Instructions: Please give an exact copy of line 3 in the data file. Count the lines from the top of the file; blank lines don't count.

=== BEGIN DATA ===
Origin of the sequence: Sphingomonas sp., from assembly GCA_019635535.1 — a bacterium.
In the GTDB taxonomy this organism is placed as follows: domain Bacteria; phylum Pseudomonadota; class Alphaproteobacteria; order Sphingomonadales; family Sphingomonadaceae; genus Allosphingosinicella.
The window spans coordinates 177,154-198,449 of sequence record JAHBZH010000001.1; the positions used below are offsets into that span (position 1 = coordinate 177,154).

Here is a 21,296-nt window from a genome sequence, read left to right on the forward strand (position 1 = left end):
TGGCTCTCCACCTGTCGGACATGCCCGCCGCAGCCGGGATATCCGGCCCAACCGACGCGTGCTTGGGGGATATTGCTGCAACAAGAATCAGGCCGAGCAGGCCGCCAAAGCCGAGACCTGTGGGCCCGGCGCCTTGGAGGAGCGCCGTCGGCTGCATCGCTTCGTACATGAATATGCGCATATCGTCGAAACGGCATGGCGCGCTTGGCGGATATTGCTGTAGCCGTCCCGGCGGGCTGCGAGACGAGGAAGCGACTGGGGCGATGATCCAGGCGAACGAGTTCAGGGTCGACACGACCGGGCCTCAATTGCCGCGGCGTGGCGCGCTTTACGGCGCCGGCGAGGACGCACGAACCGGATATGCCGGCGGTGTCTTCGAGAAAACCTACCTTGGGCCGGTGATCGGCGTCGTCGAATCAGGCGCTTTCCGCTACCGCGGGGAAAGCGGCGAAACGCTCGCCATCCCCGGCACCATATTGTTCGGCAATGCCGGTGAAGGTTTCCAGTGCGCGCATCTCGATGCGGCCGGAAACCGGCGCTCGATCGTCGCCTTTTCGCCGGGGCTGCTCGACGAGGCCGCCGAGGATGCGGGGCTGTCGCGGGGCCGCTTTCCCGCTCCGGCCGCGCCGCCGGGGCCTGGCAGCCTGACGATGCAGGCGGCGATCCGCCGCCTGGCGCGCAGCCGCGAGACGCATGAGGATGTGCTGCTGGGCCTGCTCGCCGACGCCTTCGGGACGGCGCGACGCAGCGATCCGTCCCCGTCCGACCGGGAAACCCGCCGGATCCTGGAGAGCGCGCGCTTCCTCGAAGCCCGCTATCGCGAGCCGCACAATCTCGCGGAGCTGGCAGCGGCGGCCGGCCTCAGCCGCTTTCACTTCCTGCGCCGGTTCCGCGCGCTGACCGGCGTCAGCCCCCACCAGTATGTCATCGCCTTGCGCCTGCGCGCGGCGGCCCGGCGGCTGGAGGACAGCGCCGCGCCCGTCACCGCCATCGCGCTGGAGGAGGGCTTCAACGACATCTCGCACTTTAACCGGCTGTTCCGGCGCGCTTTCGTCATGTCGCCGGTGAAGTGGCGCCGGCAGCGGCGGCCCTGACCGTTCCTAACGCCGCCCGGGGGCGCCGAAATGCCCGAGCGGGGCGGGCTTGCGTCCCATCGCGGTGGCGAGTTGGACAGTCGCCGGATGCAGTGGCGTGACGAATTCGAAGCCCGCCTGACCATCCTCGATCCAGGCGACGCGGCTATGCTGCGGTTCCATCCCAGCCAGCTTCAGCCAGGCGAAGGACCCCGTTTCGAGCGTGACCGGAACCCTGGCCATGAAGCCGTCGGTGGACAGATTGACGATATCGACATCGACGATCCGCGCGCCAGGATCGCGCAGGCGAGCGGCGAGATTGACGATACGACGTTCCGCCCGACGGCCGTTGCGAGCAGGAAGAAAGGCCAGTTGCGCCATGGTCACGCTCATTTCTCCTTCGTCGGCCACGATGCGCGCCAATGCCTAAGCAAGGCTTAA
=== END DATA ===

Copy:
The window spans coordinates 177,154-198,449 of sequence record JAHBZH010000001.1; the positions used below are offsets into that span (position 1 = coordinate 177,154).